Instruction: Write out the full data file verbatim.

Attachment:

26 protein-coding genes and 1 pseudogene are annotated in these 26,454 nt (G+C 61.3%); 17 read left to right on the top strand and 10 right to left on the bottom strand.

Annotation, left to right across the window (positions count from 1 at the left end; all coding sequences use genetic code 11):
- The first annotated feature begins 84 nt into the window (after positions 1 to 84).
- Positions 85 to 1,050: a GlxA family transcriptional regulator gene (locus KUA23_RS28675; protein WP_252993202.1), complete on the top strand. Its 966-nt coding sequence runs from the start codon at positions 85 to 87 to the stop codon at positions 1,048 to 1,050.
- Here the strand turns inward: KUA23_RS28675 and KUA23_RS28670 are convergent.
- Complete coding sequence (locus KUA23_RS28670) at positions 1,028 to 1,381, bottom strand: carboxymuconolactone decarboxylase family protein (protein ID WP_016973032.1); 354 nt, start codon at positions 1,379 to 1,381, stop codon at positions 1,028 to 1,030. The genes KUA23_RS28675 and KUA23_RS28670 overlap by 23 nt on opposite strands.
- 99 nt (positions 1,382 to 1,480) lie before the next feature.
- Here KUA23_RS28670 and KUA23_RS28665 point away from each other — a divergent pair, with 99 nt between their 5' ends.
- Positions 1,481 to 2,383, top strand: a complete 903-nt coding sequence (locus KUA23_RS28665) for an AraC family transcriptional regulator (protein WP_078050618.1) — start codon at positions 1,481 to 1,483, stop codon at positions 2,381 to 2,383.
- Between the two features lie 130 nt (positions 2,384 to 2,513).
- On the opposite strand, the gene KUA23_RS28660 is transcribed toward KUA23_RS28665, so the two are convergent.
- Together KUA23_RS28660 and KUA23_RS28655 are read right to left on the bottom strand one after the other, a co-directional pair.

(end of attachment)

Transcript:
26 protein-coding genes and 1 pseudogene are annotated in these 26,454 nt (G+C 61.3%); 17 read left to right on the top strand and 10 right to left on the bottom strand.

Annotation, left to right across the window (positions count from 1 at the left end; all coding sequences use genetic code 11):
- The first annotated feature begins 84 nt into the window (after positions 1 to 84).
- Positions 85 to 1,050: a GlxA family transcriptional regulator gene (locus KUA23_RS28675; protein WP_252993202.1), complete on the top strand. Its 966-nt coding sequence runs from the start codon at positions 85 to 87 to the stop codon at positions 1,048 to 1,050.
- Here the strand turns inward: KUA23_RS28675 and KUA23_RS28670 are convergent.
- Complete coding sequence (locus KUA23_RS28670) at positions 1,028 to 1,381, bottom strand: carboxymuconolactone decarboxylase family protein (protein ID WP_016973032.1); 354 nt, start codon at positions 1,379 to 1,381, stop codon at positions 1,028 to 1,030. The genes KUA23_RS28675 and KUA23_RS28670 overlap by 23 nt on opposite strands.
- 99 nt (positions 1,382 to 1,480) lie before the next feature.
- Here KUA23_RS28670 and KUA23_RS28665 point away from each other — a divergent pair, with 99 nt between their 5' ends.
- Positions 1,481 to 2,383, top strand: a complete 903-nt coding sequence (locus KUA23_RS28665) for an AraC family transcriptional regulator (protein WP_078050618.1) — start codon at positions 1,481 to 1,483, stop codon at positions 2,381 to 2,383.
- Between the two features lie 130 nt (positions 2,384 to 2,513).
- On the opposite strand, the gene KUA23_RS28660 is transcribed toward KUA23_RS28665, so the two are convergent.
- Together KUA23_RS28660 and KUA23_RS28655 are read right to left on the bottom strand one after the other, a co-directional pair.